I've had my SAU ID card all four years. I've left it at the café twice, and misplaced it in my room many times. As I walked in to my room just now, the lights on the door-lock flashed green and red (usually it just flashes green for a brief moment). I guess that means my card is really wearing out.
I'm not too surprised. It has ridden in my running shorts (see the muddy shorts in the background -- I just came back from a mountain -bike ride) through all my long runs on the biology trails. Speaking of the biology trails, they've been making "improvements" -- widening existing trails, closing the old steep / narrow trails, and blazing new trails through the woods. I've spent countless hours running on the old trails, and as much as I enjoyed my mountain-bike ride, it hurts to see the changes.
I've really loved my time here at Southern. I feel like reminiscing.
GB and GChem were overwhelming. I treasured study times with my lab partners Kelsey and Martina. I got involved with the SAU garden -- which really meant learning from Luke Fisher about how to grow veggies in Tennessee. Barry introduced me to a wealth of good friends, and I was intentional about making friends in the Café. I turned down a lot of options for extra-curricular stuff, and tried hard to learn how to learn.
On to Ochem, Genetics, Cell, and Precalculus / Trigonometry. Luke Fisher left, and Andrew Fisher came: we worked together on the garden and developed an incredible friendship. I enjoyed many backpacking trips with the Ellers, and filled out my time as a GB TA. Spring semester was very tough for relational and philosophical reasons. Barry and I spent hours talking to each other from our bunks in our dorm room. I continued to struggle to master my inconsistent motivation to study. I knew I wanted to go to medical school, but it seemed like a very far-off dream, especially in light of a few B+'s and A-'s.
Doug Baasch and I tackled Biochem in the fall. We trained for and ran the Mystery Mtn. Marathon together, and to our own surprise -- came in 3rd and 4th overall. I also took Animal Physiology, worked feverishly on the SAU Garden (Andrew was gone as an SM), wrote a 10 page ethics paper for the Elie Wiesel Prize in Ethics, and worked as a GB TA. I went on to run the Pine Mtn. 40 mile trail run in 7 hrs 31 minutes, the same day that Doug Baasch played his senior cello recital. Second semester I took Human Anatomy and Ornithology.
Fall semester I took Parasitology, Ecology, and Vertebrate Natural History. I ran the Mystery Mtn. Marathon and Pine Mtn. 40 again (this time I shaved off 21 minutes chasing Jessica Marlier, who finished ahead of me!). After much prayer and thought, I asked Martina Houmann to start dating me. To this day, that was the 2nd best decision I've ever made ... the first being to follow Christ. The story of how God led us together is remarkable in its own right. I worked through my medical school applications after having taken the MCAT the previous summer. I'd scored high in several practice tests, and an MCAT score of 30 ensured that I would have to trust in God entirely for my success or failure in applying to medical school. This second semester, I've taken 19 hours of credit, and worked as a Human Anatomy TA. I learned only recently that I've been accepted to both LLU and Tufts University Medical schools: God gets the full credit! Of all the years here at Southern, my senior year was by far my favorite: thanks to God and MLH!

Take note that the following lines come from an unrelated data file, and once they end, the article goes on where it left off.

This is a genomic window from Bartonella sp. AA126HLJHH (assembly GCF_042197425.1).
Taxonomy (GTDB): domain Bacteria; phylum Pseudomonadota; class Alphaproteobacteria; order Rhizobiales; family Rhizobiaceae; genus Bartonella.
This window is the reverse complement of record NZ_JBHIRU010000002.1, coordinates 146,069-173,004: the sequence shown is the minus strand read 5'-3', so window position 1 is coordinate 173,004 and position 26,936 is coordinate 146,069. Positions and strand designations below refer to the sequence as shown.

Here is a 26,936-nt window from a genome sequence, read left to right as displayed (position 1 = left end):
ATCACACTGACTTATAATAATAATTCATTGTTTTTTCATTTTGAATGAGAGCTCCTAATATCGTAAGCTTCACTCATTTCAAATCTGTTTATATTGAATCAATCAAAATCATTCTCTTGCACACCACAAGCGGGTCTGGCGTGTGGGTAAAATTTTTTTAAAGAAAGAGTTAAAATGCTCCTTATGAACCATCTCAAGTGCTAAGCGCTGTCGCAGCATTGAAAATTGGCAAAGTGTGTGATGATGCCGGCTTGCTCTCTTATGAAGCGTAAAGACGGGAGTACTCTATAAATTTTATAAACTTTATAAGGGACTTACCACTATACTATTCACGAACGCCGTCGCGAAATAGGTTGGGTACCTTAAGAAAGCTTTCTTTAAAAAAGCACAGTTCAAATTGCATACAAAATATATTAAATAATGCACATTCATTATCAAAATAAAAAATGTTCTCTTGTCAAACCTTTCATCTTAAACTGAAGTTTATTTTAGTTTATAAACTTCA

In just about 2 weeks, I will graduate from Southern. I'll miss it -- but maybe it's just in time, that ID card won't work forever!
As I hit the "Publish Post" button yesterday, I realized that my "summary" had really been a study in omissions. Here are some of the more egregious ones:
1. Mom and Dad have been an incredible support throughout college. Without their prayers, applesauce, granola, over-the-phone consults with dad on my scrapes and bangs, long talks with both about life and learning, I'm not sure I would have made it through!
2. I mentioned Barry as my roommate, but failed to recount what an amazing roommate he was. We existed like two mad howe hermits -- which in fact we were. Billy Snow was my roommate my junior year -- we had an incredible year... Billy taught me a lot about studying and keeping my things organized. Stephen Thorp has been a fantastic roommate this year: we've philosophized, danced to Bach cantatas, and shared many excellent meals. I'm so thankful for all of my excellent roommates.
3. This semester, I auditioned the Lalo Cello concerto for the SAU Concerto Competition, and lost.
4. I've genuinely grown to love Biology. My teachers are incredibly committed to helping us to understand and appreciate God's creation. Thanks Drs. Snyder, Norskov, Ekkens, Foster, Trimm, Thornton, Azevedo, and Spencer!